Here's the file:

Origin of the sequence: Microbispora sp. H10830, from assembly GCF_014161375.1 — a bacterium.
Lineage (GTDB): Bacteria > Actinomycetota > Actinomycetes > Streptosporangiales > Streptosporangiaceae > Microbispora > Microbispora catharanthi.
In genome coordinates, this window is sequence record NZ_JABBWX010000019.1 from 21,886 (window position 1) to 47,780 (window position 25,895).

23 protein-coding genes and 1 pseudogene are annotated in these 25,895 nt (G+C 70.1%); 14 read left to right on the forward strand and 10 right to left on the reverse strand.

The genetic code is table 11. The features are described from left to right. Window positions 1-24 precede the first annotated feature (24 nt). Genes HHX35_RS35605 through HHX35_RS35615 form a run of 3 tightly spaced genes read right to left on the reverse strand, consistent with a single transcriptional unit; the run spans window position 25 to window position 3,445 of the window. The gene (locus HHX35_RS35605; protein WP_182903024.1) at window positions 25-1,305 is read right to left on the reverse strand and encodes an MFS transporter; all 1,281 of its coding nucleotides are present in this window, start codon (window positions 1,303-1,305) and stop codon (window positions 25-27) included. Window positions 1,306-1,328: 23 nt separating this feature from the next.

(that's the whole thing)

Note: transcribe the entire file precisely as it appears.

Origin of the sequence: Microbispora sp. H10830, from assembly GCF_014161375.1 — a bacterium.
Lineage (GTDB): Bacteria > Actinomycetota > Actinomycetes > Streptosporangiales > Streptosporangiaceae > Microbispora > Microbispora catharanthi.
In genome coordinates, this window is sequence record NZ_JABBWX010000019.1 from 21,886 (window position 1) to 47,780 (window position 25,895).

23 protein-coding genes and 1 pseudogene are annotated in these 25,895 nt (G+C 70.1%); 14 read left to right on the forward strand and 10 right to left on the reverse strand.

The genetic code is table 11. The features are described from left to right. Window positions 1-24 precede the first annotated feature (24 nt). Genes HHX35_RS35605 through HHX35_RS35615 form a run of 3 tightly spaced genes read right to left on the reverse strand, consistent with a single transcriptional unit; the run spans window position 25 to window position 3,445 of the window. The gene (locus HHX35_RS35605; protein WP_182903024.1) at window positions 25-1,305 is read right to left on the reverse strand and encodes an MFS transporter; all 1,281 of its coding nucleotides are present in this window, start codon (window positions 1,303-1,305) and stop codon (window positions 25-27) included. Window positions 1,306-1,328: 23 nt separating this feature from the next.